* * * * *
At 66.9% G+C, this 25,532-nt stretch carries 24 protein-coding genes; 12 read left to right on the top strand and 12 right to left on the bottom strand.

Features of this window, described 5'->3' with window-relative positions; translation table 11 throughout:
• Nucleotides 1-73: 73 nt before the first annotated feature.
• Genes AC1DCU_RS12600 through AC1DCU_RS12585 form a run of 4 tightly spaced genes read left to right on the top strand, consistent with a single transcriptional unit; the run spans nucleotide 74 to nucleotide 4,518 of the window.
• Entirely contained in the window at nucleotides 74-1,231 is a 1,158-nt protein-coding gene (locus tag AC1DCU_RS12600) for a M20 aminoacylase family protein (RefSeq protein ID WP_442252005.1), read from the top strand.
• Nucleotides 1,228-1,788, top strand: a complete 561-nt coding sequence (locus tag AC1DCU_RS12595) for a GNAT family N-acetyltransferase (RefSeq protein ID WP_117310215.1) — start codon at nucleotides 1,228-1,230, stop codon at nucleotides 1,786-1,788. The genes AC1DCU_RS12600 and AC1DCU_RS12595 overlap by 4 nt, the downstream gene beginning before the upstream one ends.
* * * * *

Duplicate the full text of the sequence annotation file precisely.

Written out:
At 66.9% G+C, this 25,532-nt stretch carries 24 protein-coding genes; 12 read left to right on the top strand and 12 right to left on the bottom strand.

Features of this window, described 5'->3' with window-relative positions; translation table 11 throughout:
• Nucleotides 1-73: 73 nt before the first annotated feature.
• Genes AC1DCU_RS12600 through AC1DCU_RS12585 form a run of 4 tightly spaced genes read left to right on the top strand, consistent with a single transcriptional unit; the run spans nucleotide 74 to nucleotide 4,518 of the window.
• Entirely contained in the window at nucleotides 74-1,231 is a 1,158-nt protein-coding gene (locus tag AC1DCU_RS12600) for a M20 aminoacylase family protein (RefSeq protein ID WP_442252005.1), read from the top strand.
• Nucleotides 1,228-1,788, top strand: a complete 561-nt coding sequence (locus tag AC1DCU_RS12595) for a GNAT family N-acetyltransferase (RefSeq protein ID WP_117310215.1) — start codon at nucleotides 1,228-1,230, stop codon at nucleotides 1,786-1,788. The genes AC1DCU_RS12600 and AC1DCU_RS12595 overlap by 4 nt, the downstream gene beginning before the upstream one ends.